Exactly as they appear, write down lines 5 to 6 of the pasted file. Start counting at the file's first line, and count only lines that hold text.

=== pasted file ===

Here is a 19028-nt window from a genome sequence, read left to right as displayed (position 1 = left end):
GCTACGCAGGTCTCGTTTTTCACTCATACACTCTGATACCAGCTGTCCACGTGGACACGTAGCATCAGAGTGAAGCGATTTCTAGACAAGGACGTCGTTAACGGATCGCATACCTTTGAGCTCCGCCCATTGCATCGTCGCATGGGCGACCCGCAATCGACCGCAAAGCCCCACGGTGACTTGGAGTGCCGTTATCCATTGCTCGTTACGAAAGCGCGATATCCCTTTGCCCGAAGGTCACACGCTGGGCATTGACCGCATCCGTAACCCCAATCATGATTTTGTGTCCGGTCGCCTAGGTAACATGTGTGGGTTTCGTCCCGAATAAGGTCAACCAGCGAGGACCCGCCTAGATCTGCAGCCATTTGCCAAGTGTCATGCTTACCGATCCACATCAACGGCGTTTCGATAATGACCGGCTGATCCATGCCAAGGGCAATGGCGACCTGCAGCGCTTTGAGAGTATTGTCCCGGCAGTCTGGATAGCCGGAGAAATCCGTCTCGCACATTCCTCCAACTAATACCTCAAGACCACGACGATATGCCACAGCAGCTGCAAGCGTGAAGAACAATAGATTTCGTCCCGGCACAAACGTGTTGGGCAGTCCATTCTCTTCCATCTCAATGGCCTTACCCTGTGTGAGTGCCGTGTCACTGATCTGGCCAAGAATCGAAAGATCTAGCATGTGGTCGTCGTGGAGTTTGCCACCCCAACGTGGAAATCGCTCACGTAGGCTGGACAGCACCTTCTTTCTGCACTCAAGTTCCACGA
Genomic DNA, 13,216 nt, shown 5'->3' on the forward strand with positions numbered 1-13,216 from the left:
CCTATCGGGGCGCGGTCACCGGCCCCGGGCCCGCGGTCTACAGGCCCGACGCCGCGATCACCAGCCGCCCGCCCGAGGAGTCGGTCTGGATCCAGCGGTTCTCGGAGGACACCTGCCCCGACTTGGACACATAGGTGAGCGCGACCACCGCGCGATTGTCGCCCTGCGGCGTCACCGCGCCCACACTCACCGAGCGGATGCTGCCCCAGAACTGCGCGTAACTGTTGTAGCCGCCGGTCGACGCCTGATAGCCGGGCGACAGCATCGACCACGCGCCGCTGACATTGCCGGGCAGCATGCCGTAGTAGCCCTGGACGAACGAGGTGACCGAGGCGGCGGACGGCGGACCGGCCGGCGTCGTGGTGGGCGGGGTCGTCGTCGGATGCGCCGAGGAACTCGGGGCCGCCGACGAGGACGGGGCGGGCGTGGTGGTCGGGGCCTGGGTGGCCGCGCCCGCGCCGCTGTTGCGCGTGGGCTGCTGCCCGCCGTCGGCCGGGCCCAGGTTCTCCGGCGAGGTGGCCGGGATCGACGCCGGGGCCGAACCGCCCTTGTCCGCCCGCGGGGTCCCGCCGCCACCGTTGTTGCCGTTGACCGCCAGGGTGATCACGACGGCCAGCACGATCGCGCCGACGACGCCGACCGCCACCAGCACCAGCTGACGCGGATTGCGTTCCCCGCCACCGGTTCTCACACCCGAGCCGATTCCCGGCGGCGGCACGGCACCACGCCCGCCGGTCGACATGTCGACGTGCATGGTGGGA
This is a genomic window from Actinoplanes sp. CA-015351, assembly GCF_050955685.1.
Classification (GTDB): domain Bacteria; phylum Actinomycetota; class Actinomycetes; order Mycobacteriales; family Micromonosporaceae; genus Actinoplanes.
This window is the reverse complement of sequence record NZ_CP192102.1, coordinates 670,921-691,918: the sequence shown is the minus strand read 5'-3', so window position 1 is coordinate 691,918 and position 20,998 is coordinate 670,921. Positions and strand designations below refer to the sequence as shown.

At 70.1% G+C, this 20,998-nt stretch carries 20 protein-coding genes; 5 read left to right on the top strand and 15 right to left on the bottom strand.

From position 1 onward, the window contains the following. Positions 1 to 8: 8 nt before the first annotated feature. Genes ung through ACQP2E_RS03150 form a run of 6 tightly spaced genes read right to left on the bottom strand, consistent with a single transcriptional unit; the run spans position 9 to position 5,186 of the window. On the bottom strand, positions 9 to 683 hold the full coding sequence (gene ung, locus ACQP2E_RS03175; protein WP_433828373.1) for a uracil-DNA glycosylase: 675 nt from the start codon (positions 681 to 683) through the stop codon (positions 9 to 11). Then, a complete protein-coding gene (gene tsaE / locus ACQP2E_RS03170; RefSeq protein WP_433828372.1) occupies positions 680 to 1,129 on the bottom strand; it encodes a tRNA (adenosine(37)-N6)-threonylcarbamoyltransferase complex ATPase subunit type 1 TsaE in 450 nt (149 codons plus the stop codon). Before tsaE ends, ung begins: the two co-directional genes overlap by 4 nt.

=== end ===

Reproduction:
This is a genomic window from Actinoplanes sp. CA-015351, assembly GCF_050955685.1.
Classification (GTDB): domain Bacteria; phylum Actinomycetota; class Actinomycetes; order Mycobacteriales; family Micromonosporaceae; genus Actinoplanes.